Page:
Q.- An employee is planning to send his 12 year old child to a summer program being held at a college. The child is going to sleep in the dorms, which is an optional part of the camp. Can he be reimbursed from his dependent care FSA for the cost of the camp?
The Equal Employment Opportunity Commission requires all employers with 100 or more employees, and federal contractors with 50 or more employees and contracts of $50,000 or more, to provide information about the makeup of their workforce. This information is reported on The Employer Information report, otherwise known as the EEO-1 Report. Form EEO-1 must be filed annually with the U.S. Equal Employment Opportunity Commission's EEO-1 Joint Reporting Committee to identify employees by race, ethnicity and sex, in each employer location and job category.
While employers are in the process of preparing and distributing their 1095 Forms to meet the extended deadline of March 1, 2018, they should remember that the IRS did not extend the Form 1094 reporting timeline.
The most recent congressional agreement to extend government funding included a provision delaying the so-called Cadillac Tax for two additional years. The Cadillac Tax, created by the Affordable Care Act, imposes a 40% tax on the value of employer-provided health coverage above a certain dollar limit. The income from the tax is intended to help fund benefits for the uninsured.
Q.- We have an employee who will be enrolling in Medicare Part A in April and then plans to retire in June. How long will COBRA coverage be available to him and his spouse?
The Medicare Modernization Act requires employers with health plans that include prescription drug coverage to notify Medicare-eligible participants if the drug coverage is “creditable” or not. This means the employer must let participants know if the employer’s prescription drug coverage is expected to pay on average as much as the standard Medicare prescription coverage.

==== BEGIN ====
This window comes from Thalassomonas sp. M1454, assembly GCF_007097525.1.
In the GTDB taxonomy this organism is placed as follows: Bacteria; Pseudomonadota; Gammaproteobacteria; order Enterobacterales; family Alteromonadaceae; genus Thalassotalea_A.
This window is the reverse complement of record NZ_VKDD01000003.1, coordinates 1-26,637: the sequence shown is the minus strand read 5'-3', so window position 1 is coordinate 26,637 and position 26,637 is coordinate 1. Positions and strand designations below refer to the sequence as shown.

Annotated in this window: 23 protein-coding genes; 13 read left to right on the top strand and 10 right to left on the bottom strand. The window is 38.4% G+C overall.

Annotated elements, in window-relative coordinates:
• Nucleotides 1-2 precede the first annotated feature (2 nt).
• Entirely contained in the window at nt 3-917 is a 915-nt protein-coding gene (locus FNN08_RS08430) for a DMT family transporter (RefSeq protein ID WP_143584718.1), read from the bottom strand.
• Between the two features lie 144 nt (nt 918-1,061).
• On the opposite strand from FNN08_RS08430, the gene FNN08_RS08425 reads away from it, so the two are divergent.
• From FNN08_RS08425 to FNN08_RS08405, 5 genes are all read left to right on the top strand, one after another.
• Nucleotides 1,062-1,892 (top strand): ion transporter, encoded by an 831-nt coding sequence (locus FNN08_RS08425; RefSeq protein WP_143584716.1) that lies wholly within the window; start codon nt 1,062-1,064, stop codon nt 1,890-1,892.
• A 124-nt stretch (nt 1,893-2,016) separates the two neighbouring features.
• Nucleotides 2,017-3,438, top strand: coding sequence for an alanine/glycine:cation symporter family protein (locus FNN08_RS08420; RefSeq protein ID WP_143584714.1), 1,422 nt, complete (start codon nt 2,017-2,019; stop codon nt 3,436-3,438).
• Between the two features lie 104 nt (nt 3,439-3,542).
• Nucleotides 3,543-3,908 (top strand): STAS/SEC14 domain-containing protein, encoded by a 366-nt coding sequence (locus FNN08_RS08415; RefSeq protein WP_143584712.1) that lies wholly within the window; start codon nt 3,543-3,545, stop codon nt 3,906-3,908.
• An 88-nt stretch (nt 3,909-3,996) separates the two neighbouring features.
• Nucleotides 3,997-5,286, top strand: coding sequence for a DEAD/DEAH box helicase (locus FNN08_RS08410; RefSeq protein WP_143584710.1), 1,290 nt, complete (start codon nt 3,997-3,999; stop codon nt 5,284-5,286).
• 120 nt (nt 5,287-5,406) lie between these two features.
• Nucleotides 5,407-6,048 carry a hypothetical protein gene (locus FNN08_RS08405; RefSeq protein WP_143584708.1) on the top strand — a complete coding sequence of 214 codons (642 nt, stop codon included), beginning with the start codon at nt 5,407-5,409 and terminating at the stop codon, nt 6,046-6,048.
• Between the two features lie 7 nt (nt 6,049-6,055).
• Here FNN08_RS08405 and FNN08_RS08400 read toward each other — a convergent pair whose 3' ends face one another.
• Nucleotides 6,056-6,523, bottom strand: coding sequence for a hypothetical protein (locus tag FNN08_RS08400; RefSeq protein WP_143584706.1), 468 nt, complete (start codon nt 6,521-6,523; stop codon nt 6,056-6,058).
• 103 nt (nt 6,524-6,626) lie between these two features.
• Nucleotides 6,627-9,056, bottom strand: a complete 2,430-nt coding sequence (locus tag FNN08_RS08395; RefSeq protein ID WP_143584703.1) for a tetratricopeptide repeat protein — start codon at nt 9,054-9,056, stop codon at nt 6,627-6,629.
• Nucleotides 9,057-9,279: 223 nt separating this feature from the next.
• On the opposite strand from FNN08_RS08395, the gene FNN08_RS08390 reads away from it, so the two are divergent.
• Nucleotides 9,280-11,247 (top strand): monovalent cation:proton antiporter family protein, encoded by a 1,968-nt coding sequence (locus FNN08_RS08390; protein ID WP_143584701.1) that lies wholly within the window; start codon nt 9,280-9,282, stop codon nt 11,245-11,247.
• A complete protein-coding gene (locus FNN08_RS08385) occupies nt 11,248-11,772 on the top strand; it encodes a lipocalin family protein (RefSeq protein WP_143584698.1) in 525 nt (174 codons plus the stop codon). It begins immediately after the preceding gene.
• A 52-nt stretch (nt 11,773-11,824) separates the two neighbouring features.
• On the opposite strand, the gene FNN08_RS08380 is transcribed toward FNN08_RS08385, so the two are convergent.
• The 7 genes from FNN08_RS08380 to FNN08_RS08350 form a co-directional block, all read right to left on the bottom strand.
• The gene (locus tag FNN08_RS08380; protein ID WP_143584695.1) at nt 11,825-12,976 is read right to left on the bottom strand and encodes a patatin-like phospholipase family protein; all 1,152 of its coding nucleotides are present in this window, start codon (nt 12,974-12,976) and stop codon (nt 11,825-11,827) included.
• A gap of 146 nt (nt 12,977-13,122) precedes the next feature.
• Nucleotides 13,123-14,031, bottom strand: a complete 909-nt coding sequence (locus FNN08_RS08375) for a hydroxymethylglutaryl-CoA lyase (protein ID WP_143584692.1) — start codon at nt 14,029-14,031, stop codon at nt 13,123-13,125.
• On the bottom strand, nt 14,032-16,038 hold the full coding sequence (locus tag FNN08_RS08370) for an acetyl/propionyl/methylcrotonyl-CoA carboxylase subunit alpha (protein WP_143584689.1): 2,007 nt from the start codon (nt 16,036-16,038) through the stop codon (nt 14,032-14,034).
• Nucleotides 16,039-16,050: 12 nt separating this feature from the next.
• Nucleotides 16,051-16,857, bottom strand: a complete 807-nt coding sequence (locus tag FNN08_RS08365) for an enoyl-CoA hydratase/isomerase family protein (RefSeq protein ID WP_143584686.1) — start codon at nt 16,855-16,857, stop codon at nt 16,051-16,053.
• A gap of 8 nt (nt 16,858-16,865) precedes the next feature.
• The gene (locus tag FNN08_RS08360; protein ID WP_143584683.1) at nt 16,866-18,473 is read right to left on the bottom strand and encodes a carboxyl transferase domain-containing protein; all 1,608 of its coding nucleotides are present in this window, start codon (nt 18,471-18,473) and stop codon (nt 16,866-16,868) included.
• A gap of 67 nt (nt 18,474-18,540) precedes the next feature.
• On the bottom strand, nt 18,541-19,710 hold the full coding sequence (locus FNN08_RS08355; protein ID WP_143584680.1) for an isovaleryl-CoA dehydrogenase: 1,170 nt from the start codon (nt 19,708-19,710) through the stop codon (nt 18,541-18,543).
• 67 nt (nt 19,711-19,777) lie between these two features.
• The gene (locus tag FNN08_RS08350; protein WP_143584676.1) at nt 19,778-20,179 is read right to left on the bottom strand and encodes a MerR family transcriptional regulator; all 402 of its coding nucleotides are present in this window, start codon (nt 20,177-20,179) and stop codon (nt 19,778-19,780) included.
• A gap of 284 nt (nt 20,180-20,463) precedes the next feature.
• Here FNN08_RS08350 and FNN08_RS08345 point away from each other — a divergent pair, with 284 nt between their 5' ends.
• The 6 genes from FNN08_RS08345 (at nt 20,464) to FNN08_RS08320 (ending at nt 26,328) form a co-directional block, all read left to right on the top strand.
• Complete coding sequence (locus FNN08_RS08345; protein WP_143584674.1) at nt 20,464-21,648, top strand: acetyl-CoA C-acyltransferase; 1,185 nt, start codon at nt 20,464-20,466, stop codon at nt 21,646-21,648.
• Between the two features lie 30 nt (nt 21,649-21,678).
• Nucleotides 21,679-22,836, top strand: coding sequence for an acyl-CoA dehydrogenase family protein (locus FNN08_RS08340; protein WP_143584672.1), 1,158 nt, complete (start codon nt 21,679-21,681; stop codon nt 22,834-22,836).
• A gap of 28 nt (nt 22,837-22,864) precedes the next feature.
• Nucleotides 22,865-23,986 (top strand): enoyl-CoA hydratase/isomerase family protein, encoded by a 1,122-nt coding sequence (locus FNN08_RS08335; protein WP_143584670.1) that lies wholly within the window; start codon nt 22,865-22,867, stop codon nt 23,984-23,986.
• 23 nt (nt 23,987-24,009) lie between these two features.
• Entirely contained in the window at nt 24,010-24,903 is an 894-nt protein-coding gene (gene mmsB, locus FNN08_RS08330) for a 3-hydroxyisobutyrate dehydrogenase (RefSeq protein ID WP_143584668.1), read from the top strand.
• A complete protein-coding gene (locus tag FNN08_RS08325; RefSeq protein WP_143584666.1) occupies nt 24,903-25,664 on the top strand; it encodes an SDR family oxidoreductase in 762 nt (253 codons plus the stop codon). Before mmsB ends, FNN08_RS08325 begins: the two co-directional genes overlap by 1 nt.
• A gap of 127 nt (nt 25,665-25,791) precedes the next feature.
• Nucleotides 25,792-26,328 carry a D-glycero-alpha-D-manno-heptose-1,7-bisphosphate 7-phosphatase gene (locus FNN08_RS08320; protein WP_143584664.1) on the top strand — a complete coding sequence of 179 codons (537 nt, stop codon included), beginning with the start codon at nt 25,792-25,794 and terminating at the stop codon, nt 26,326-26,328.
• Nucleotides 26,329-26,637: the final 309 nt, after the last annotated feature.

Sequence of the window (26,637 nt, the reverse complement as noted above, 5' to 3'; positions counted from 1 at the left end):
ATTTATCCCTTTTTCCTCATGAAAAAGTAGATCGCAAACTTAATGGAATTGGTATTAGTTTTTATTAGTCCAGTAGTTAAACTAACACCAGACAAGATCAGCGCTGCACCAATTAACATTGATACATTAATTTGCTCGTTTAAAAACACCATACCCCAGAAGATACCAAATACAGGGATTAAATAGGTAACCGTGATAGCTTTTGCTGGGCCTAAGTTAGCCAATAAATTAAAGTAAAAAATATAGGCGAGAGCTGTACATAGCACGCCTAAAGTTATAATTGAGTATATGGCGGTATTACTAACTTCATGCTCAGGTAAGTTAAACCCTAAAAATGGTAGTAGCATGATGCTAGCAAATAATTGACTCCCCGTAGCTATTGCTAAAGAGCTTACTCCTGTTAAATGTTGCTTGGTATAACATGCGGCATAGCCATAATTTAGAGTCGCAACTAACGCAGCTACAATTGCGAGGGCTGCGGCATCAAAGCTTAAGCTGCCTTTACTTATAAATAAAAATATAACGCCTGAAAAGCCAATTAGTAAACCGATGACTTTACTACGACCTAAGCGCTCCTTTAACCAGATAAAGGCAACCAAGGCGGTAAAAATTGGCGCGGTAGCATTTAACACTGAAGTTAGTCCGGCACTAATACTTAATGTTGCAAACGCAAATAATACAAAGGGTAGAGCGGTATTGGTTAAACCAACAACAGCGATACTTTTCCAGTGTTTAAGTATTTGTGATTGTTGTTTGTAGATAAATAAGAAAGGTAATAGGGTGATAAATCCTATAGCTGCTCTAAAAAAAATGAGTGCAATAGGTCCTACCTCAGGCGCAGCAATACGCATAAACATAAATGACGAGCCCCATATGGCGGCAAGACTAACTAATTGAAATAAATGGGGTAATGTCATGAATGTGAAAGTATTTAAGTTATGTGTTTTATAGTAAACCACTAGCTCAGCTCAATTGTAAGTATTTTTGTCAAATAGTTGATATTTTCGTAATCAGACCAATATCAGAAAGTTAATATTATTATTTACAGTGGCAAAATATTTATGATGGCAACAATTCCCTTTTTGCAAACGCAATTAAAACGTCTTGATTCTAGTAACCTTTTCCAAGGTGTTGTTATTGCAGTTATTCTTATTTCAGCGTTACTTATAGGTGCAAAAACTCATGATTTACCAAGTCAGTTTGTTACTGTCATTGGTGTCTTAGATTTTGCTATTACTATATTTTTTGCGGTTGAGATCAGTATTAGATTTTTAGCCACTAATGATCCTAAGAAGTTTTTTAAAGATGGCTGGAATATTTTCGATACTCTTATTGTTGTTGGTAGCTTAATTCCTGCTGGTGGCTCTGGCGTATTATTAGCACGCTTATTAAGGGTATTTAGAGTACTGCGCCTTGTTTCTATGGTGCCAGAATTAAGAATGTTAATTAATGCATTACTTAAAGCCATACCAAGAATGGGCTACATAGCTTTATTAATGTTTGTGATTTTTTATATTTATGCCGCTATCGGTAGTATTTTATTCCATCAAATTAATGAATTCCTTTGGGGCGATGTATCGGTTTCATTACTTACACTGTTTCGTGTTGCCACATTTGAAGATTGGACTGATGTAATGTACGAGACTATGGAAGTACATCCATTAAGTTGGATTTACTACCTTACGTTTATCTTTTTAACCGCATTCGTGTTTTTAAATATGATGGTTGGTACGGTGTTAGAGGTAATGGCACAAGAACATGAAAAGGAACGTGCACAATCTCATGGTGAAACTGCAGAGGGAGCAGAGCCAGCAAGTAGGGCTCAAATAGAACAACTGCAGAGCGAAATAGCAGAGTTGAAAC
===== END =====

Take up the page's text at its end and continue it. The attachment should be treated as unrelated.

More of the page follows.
The Tax Cuts and Jobs Act eliminated the requirement for individuals to have health coverage. Employers, however, are still required to offer coverage to their full time employees. Employees may be confused when they receive their Form 1095 this year, and they may have questions about what the form means now that there is no more individual mandate.
Q.- We changed our health plan January 1, 2018. Do we have to give any communication or document to the plan participants?
The IRS released updated versions of Publication 502 and Publication 503.
Q.- An employee requested a reimbursement from his health FSA for the cost of a therapy session. The claim was denied. Why?
The United States Department of Labor has expanded the ability for small businesses to group together to purchase health coverage. Many employees working for small businesses do not have employer-sponsored health coverage. Historically, small businesses and sole proprietors have had few choices when it came to affordable health coverage.